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March 27, 2018 | The Shove Off

A best-selling Canadian author of 14 books on economic trends, real estate, the financial crisis, personal finance strategies, taxation and politics. Nationally-known speaker and lecturer on macroeconomics, the housing market and investment techniques. He is a licensed Investment Advisor with a fee-based, no-commission Toronto-based practice serving clients across Canada.

With just a few days remaining in the only month that tells you what to do, things are looking dodgy for the nation’s biggest housing market. Exclusive numbers secured by GreaterFool operatives confirm the pattern of the last few months. Down. The FOMO is gone and sales are falling.

Up to Tuesday just 2,276 properties of all kinds had changed hands in the Kingdom of 416. If this holds until the weekend, it means a withering 36% plop in transactions over 2017. In fact, there could be fewer sales in March of 2018 than at any time since back in the spring of 2009, when the world was gripped by the credit crisis.

Prices? Don’t expect much change when the official realtor Frankenumber® stats are released at the end of next week. Down a couple more per cent maybe – but these are early days in the process. First sales tumble then, if conditions persist, sellers capitulate and the ask drops. This will be speeded up if overall listings increase, and delayed if they shrink. In any case, the sentiment is negative.

Ditto in Victoria. Sales so far in March are 28% below year-ago levels. In Calgary, sales this month have fallen 25% while the number of active listings is greater by 23%. So, it’s pretty clear where that market is headed.

Making things worse, as usual, are politicians. The latest to demonstrate their mental opacity are the Dippers in BC, where Comrade Premier Horgan has just admitted they  screwed up on their latest market-killing tax. The provincial government unleashed a tsunami of outrage and criticism when it announced everyone with a second home, cottage, cabin or lakeside lovenest who didn’t rent it out would be taxed as a ‘speculator’ even if they’d owned it for decades and had no intention of selling. It soon became clear this was a tax on anyone ‘rich’ enough to have two properties. On Planet NDP they therefore deserve to be Hoovered.

Horrified locals came to understand it would apply to them as well as those loathsome offshore buyers everyone hates, plus Albertans that they hate even more, along with those odious Upper Canadians. (Much hate in BC these days.) Evident to all was that the government hadn’t properly thought this out, had not modelled it and failed to understand the negative impact it would have on the economy – especially touristy areas included in the tax. Meanwhile it sent out a horrible message to fellow Canadians who pay income tax and may have bought a BC property which they finance like everyone else. That message: shove off. BC for BCers. Four legs good, two legs bad.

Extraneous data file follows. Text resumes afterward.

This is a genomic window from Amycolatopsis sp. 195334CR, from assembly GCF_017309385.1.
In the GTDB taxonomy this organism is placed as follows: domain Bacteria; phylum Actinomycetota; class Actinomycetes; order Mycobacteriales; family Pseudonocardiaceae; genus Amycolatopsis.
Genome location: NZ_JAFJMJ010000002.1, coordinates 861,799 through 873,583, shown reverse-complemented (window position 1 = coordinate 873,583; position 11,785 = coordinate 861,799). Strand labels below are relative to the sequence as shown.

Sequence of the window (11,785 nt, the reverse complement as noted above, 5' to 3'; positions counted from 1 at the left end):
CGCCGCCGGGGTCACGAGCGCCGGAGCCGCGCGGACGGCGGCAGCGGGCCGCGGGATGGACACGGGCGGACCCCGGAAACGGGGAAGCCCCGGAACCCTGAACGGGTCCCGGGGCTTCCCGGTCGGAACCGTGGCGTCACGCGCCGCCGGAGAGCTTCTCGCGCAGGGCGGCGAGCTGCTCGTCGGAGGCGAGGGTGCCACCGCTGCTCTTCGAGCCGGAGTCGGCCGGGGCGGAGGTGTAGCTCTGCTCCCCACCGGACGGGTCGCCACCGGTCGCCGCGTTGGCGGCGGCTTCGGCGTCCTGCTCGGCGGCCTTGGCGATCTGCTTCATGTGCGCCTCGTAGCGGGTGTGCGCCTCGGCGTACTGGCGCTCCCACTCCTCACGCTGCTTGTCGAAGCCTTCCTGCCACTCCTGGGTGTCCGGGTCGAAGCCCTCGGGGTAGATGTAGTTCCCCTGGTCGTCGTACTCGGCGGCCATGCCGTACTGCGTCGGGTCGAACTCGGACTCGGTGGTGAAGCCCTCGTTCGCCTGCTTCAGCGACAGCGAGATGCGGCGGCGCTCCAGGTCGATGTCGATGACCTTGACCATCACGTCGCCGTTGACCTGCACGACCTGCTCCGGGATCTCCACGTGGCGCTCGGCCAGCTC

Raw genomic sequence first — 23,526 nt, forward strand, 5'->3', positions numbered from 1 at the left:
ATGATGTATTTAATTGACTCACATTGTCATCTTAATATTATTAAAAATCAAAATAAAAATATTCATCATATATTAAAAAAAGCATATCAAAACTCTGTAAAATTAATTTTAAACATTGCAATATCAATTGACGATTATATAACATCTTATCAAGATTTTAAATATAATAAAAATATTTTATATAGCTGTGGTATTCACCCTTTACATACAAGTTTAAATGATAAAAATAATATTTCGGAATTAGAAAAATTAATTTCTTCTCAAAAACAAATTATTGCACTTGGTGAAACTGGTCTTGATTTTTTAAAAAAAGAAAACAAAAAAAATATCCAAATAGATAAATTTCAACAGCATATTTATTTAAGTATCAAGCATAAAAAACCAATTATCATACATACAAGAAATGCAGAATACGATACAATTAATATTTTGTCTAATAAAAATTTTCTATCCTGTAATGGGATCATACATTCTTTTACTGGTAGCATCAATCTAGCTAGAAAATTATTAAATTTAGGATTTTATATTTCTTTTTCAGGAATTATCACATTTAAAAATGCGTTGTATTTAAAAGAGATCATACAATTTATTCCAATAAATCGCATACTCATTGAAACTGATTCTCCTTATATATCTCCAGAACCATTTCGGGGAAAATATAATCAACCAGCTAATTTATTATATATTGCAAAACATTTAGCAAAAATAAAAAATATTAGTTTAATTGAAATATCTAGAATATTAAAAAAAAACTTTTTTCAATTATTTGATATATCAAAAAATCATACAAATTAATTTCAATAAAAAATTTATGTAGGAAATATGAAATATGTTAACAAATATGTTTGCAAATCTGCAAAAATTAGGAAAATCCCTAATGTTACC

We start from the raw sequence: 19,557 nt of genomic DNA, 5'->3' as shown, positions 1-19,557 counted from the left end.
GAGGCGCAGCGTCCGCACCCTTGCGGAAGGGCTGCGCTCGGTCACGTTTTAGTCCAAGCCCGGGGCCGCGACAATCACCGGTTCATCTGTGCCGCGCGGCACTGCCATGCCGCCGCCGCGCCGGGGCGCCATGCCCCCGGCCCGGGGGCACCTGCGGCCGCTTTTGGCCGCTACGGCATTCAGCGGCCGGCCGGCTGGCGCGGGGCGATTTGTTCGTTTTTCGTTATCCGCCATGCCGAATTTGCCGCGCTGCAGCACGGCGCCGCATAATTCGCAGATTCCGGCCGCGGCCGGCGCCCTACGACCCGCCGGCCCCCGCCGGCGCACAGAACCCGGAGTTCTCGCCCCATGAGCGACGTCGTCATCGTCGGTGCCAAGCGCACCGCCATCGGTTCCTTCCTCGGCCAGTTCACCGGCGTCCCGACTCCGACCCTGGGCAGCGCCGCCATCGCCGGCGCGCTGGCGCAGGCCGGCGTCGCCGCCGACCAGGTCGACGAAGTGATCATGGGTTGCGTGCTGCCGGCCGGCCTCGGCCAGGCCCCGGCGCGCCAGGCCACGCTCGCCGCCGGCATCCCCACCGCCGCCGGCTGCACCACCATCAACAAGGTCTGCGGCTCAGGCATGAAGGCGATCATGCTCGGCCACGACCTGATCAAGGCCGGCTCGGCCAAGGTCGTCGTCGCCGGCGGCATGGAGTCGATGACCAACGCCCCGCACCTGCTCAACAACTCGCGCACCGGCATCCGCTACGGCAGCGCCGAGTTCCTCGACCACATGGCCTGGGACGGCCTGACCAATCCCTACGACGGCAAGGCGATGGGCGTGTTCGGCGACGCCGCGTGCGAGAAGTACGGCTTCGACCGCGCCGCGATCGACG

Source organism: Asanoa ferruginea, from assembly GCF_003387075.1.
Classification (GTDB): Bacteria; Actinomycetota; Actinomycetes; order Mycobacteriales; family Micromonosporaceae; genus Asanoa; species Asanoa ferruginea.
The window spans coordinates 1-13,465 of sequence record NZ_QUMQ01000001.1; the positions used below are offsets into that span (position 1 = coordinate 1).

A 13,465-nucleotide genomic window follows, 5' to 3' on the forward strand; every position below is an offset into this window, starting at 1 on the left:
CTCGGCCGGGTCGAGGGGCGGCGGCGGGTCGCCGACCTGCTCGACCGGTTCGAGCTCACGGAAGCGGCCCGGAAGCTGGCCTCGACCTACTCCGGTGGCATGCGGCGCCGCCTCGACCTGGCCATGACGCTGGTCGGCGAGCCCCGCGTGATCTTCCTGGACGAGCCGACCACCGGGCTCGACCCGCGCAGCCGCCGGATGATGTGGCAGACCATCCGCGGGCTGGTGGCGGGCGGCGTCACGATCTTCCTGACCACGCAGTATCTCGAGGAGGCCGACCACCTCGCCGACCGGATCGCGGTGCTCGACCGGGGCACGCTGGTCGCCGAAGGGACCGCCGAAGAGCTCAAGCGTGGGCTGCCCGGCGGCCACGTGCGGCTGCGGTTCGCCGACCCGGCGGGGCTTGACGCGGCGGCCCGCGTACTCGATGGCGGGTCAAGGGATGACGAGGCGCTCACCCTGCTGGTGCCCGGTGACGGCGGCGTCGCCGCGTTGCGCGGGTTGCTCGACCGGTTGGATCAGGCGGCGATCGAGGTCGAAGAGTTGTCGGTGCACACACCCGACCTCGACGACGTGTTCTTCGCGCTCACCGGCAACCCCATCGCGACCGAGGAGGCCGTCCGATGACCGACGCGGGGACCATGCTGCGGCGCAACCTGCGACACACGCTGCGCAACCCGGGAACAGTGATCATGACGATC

The big retreat (sort of) came yesterday. The geographic area the tax covers will be trimmed mightily (but not as much as places like Kelowna wanted – it’s still in), and citizens will be divided into two classes. Those who reside outside of BC, but in Canada, will pay double the rate locals face. Foreign buyers will be crucified as originally intended.

As with any tax, the spec levy is growing more complex by the hour. Now Parksville and Qualicum are out but Nanaimo is still in. Harrison Hot Springs and Hope are exempt. Not so with Chilliwack or Abby. People with cabins and cottages may be exempt, or maybe not. Places have to be rented out three months this year and six months in 2019. Locals will participate in an upfront tax credit program to offset the annual levy. People living across the line in Alberta need to pay it all in advance. Condo owners in buildings where rentals are banned, and who don’t live there full-time, will be temporarily grandfathered. And on and on. Just imagine the amount of red tape, government overhead and bureaucrats necessary to figure all this out, document it and force compliance – surely enough to eat up most of the revenue expected.

Anyway, what will this do to real estate prices on the left coast?

Beats me. But I’m convinced the market will slow to a morbid crawl. Sales of higher-end homes will be severely impacted – the kinds of properties nobody can buy. The declines in prices there will bring down the average, but not do anything to restore affordability to the region. The kids will continue to jump into condos, so don’t expect much moderation there. Areas like Kelowna will be injured disproportionately. The outflow of Albertan money will have a negative impact on resort and tourist areas – places with low population – which the NDP actually doesn’t care about.

So, no big increase in rental stock. No drop in rents. Certainly no collapse in urban real estate prices, but a wounded market with economic implications plus families with trapped equity. Remember – when assets lose favour, buyers go away.

The Dippers blew this in every possible way. Big surprise.

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March 27th, 2018

Posted In: The Greater Fool

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